Wednesday Nov 16, 2005

Thank You

I was originally planning to blog about RAID-Z today, but I can't.

There's been such a tremendous outpouring of energy and passion for the ZFS launch today that the only thing I can think about is this: thank you.

Eric Schrock and Dan Price have been tireless in their efforts to get the OpenSolaris ZFS community up and running. Bryan Cantrill has rounded up all the ZFS blog entries from today, which run the gamut from informative to surprising to downright funny. And for me, as the papa bear, every one of them is also personally touching. Thank you for using ZFS during the early days, for providing insights on how to make it better, and for taking the time to write up your personal experiences and spread the word.

I'm incredibly proud of the ZFS team, and deeply grateful: no one person can do something on this scale. Thank you for making the leap of faith to join me in this effort, to create something out of nothing, to take an idea from vision to reality. It has been an amazing and wonderful experience.

To Cathy, Andrew, David, and Galen: thank you for support, encouragement, patience, and love. Six years is a long time to wait for Daddy to finish his project. But somehow, you managed to understand how important this was to me, and for you, that was good enough: you've been a constant source of energy the whole way. I can't imagine doing it without you.

Awww, now I'm getting all weepy.

Please come back tomorrow and I promise we'll have that chat about RAID-Z.

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Monday Oct 31, 2005

ZFS: The Last Word in Filesystems


Halloween has been a special day for ZFS since its inception.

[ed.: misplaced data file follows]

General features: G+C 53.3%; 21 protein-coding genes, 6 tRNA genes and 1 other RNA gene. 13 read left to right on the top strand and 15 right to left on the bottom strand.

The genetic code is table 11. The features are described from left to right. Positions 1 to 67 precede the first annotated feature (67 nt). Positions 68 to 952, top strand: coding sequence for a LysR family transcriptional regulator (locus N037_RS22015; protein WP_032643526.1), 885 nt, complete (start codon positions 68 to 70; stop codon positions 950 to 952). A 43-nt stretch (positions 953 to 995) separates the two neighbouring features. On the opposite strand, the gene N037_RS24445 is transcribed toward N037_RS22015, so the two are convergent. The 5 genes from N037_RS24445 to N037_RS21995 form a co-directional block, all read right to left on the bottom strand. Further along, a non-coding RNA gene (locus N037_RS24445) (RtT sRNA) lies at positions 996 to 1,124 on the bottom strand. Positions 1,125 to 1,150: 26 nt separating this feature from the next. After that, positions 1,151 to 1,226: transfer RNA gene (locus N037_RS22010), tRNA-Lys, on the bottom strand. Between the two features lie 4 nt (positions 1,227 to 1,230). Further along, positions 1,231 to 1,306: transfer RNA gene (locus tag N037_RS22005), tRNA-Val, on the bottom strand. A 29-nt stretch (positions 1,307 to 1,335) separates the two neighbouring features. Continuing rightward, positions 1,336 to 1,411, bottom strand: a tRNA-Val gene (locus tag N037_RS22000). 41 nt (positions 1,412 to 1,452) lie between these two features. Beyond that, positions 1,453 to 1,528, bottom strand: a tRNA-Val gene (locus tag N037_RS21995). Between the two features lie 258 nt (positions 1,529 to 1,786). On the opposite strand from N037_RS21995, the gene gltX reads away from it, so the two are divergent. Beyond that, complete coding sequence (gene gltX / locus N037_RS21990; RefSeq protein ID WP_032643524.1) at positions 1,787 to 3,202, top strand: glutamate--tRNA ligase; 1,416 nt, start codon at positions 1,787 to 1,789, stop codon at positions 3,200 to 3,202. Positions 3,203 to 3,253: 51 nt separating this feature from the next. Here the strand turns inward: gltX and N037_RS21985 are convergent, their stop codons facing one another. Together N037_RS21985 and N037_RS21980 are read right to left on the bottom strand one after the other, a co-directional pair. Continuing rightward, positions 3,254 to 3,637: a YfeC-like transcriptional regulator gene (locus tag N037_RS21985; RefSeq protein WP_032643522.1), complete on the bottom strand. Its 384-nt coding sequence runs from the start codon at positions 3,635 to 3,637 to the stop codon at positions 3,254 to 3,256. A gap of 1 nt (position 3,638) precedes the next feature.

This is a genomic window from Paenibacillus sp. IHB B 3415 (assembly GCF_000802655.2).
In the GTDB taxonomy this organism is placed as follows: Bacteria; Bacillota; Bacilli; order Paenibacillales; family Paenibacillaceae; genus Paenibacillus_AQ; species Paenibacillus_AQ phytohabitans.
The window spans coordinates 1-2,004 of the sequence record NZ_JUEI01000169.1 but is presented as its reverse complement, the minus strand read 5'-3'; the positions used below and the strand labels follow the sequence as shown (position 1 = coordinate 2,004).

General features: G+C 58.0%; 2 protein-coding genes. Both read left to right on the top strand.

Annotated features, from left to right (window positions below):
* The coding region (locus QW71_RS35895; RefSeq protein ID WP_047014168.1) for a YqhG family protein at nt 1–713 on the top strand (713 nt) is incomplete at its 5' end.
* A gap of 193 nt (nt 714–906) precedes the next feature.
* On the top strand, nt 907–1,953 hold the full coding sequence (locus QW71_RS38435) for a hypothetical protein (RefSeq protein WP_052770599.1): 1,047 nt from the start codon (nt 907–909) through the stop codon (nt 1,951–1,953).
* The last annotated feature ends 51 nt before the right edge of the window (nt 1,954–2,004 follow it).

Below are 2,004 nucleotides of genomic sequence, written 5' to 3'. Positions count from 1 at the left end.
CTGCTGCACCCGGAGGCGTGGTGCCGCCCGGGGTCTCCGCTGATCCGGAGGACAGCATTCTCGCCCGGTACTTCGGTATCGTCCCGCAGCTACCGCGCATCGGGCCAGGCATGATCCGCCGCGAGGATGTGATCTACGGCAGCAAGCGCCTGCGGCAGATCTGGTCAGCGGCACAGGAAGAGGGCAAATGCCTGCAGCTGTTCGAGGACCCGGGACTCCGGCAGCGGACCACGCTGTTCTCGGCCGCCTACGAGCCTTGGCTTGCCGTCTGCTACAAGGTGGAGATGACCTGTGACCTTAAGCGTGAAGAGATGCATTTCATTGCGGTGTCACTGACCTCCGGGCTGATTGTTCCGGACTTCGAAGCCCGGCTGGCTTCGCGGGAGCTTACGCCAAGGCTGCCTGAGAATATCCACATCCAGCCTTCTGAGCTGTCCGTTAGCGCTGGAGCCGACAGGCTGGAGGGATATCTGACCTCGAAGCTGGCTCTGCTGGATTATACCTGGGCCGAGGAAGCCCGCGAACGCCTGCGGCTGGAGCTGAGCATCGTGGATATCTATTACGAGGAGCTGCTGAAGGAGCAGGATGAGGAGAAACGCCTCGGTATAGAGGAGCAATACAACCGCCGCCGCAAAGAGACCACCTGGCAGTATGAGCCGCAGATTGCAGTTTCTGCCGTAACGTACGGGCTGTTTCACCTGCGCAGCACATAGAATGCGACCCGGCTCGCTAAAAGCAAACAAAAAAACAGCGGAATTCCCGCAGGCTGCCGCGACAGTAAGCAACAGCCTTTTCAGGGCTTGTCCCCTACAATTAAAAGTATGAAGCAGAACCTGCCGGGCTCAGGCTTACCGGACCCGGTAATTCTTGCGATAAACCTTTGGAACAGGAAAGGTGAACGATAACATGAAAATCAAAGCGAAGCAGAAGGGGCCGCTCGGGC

On 10/31/2001, we got the user-level prototype working.

On 10/31/2002, we got the first in-kernel mount.

And today, 10/31/2005, we integrated into Solaris. ZFS will hit the street in a couple of weeks via Solaris Express.

We (the ZFS team) will have much more to say about ZFS in the coming weeks. But tonight, I just want to tell you what it was like to drive this thing home.

The ZFS team is distributed: we have people working in Menlo Park, California; Broomfield, Colorado; and several other places. This week, we flew everyone in to Menlo Park and took over a giant conference room.

The first thing you notice is the heat. These rooms are made for 100 watt humans, not multi-gigahertz CPUs and associated paraphernalia. And, like any big company, Sun is all about saving money in the dumbest ways -- like turning off the A/C at night, and outsourcing the people who could possibly turn it back on.

At first, things went pretty well. We comandeered the Nob Hill conference room, which has a long table and lots of power and network taps. We brought in a bunch of machines and created 'Camp ZFS'. Each new box amped up the heat level, to the point that it became difficult to think. So we grabbed a 36-inch fan from one of the labs to get the air flowing. That was a huge help, although it sounded like you were wearing a pair of lawn mowers as headphones.

On Sunday, we plugged in one more laptop. That was it -- we blew the circuit breaker! So here we are, less than 24 hours from our scheduled integration date, and all of our computers are without power -- and the room containing the circuit breakers was locked. (Thanks, OSHA!)

So we took a three-pronged approach: (1) went through the Approved Process to get power restored (ETA: April); (2) hunted down someone from campus security to get us key access to the electrical room (ETA: Sunday night); and (3) sent our manager to Home Depot to buy a bunch of 100-foot extension cords so we could, if necessary, run Nob Hill off of the adjacent lab's power grid (ETA: 30 minutes).

All three came through. We ran half of the load over extension cords to the lab, the other half on the Nob Hill circuit. It took a bit of experimentation to find a load balance that would stay up without tripping the breaker again. Apparently, we had angered it. (Even now, I'm typing this blog entry courtesy of a shiny new yellow extension cord.)